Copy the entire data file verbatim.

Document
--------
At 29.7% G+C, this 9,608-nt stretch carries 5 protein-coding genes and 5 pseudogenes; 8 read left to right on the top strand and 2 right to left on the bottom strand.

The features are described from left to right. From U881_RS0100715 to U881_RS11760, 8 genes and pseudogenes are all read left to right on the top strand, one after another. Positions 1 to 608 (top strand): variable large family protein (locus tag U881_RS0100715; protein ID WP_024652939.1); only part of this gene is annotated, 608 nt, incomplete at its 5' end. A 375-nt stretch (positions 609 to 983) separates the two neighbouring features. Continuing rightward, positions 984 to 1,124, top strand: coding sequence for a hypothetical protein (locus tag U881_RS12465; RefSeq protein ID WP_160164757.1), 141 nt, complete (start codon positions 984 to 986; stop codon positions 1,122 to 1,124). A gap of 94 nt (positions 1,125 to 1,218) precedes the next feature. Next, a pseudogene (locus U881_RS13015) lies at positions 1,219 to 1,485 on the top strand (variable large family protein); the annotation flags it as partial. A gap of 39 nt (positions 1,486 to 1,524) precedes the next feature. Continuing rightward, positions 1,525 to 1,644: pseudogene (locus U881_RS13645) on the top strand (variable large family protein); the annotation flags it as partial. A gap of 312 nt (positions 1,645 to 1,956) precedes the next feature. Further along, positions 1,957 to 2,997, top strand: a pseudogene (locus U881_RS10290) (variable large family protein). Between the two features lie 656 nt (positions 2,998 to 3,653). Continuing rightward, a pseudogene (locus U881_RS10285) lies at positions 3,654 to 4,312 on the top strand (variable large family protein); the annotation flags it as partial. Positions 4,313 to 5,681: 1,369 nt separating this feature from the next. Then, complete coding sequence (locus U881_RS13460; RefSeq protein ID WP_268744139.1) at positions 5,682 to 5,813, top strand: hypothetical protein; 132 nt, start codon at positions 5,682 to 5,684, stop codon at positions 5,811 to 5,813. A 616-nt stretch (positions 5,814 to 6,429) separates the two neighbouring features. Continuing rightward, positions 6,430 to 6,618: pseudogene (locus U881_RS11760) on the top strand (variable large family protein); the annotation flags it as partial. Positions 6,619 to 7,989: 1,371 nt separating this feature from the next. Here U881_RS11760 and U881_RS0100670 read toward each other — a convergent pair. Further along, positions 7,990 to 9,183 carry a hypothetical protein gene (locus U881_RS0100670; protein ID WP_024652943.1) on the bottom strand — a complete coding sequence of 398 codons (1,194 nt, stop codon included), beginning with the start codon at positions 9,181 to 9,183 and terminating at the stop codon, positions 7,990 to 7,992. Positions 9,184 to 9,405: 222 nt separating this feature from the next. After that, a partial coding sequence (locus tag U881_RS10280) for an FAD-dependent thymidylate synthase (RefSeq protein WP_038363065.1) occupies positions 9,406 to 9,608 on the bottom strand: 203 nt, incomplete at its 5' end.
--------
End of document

At 29.7% G+C, this 9,608-nt stretch carries 5 protein-coding genes and 5 pseudogenes; 8 read left to right on the top strand and 2 right to left on the bottom strand.

The features are described from left to right. From U881_RS0100715 to U881_RS11760, 8 genes and pseudogenes are all read left to right on the top strand, one after another. Positions 1 to 608 (top strand): variable large family protein (locus tag U881_RS0100715; protein ID WP_024652939.1); only part of this gene is annotated, 608 nt, incomplete at its 5' end. A 375-nt stretch (positions 609 to 983) separates the two neighbouring features. Continuing rightward, positions 984 to 1,124, top strand: coding sequence for a hypothetical protein (locus tag U881_RS12465; RefSeq protein ID WP_160164757.1), 141 nt, complete (start codon positions 984 to 986; stop codon positions 1,122 to 1,124). A gap of 94 nt (positions 1,125 to 1,218) precedes the next feature. Next, a pseudogene (locus U881_RS13015) lies at positions 1,219 to 1,485 on the top strand (variable large family protein); the annotation flags it as partial. A gap of 39 nt (positions 1,486 to 1,524) precedes the next feature. Continuing rightward, positions 1,525 to 1,644: pseudogene (locus U881_RS13645) on the top strand (variable large family protein); the annotation flags it as partial. A gap of 312 nt (positions 1,645 to 1,956) precedes the next feature. Further along, positions 1,957 to 2,997, top strand: a pseudogene (locus U881_RS10290) (variable large family protein). Between the two features lie 656 nt (positions 2,998 to 3,653). Continuing rightward, a pseudogene (locus U881_RS10285) lies at positions 3,654 to 4,312 on the top strand (variable large family protein); the annotation flags it as partial. Positions 4,313 to 5,681: 1,369 nt separating this feature from the next. Then, complete coding sequence (locus U881_RS13460; RefSeq protein ID WP_268744139.1) at positions 5,682 to 5,813, top strand: hypothetical protein; 132 nt, start codon at positions 5,682 to 5,684, stop codon at positions 5,811 to 5,813. A 616-nt stretch (positions 5,814 to 6,429) separates the two neighbouring features. Continuing rightward, positions 6,430 to 6,618: pseudogene (locus U881_RS11760) on the top strand (variable large family protein); the annotation flags it as partial. Positions 6,619 to 7,989: 1,371 nt separating this feature from the next. Here U881_RS11760 and U881_RS0100670 read toward each other — a convergent pair. Further along, positions 7,990 to 9,183 carry a hypothetical protein gene (locus U881_RS0100670; protein ID WP_024652943.1) on the bottom strand — a complete coding sequence of 398 codons (1,194 nt, stop codon included), beginning with the start codon at positions 9,181 to 9,183 and terminating at the stop codon, positions 7,990 to 7,992. Positions 9,184 to 9,405: 222 nt separating this feature from the next. After that, a partial coding sequence (locus tag U881_RS10280) for an FAD-dependent thymidylate synthase (RefSeq protein WP_038363065.1) occupies positions 9,406 to 9,608 on the bottom strand: 203 nt, incomplete at its 5' end.